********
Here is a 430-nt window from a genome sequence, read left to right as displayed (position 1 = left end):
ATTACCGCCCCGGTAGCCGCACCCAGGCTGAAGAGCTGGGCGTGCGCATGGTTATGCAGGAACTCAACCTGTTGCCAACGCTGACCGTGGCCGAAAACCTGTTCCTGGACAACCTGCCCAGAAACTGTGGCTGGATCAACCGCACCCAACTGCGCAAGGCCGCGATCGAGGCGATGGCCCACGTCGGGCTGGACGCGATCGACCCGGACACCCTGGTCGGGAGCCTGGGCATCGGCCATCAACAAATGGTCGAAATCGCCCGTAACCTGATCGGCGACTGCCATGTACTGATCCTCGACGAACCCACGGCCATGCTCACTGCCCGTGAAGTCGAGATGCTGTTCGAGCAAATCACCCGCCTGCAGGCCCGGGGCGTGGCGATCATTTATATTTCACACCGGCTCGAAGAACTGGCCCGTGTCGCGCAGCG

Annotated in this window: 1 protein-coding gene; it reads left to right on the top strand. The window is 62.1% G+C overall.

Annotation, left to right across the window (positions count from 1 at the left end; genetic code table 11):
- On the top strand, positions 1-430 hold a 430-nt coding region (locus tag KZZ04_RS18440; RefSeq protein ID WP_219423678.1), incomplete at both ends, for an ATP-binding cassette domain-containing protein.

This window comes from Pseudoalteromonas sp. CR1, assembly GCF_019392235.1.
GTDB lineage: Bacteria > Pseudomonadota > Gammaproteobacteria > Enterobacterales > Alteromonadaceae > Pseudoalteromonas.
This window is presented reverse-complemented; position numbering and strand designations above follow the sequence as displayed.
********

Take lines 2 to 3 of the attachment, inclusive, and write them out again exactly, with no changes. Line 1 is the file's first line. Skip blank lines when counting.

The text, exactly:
ATTACCGCCCCGGTAGCCGCACCCAGGCTGAAGAGCTGGGCGTGCGCATGGTTATGCAGGAACTCAACCTGTTGCCAACGCTGACCGTGGCCGAAAACCTGTTCCTGGACAACCTGCCCAGAAACTGTGGCTGGATCAACCGCACCCAACTGCGCAAGGCCGCGATCGAGGCGATGGCCCACGTCGGGCTGGACGCGATCGACCCGGACACCCTGGTCGGGAGCCTGGGCATCGGCCATCAACAAATGGTCGAAATCGCCCGTAACCTGATCGGCGACTGCCATGTACTGATCCTCGACGAACCCACGGCCATGCTCACTGCCCGTGAAGTCGAGATGCTGTTCGAGCAAATCACCCGCCTGCAGGCCCGGGGCGTGGCGATCATTTATATTTCACACCGGCTCGAAGAACTGGCCCGTGTCGCGCAGCG

Annotated in this window: 1 protein-coding gene; it reads left to right on the top strand. The window is 62.1% G+C overall.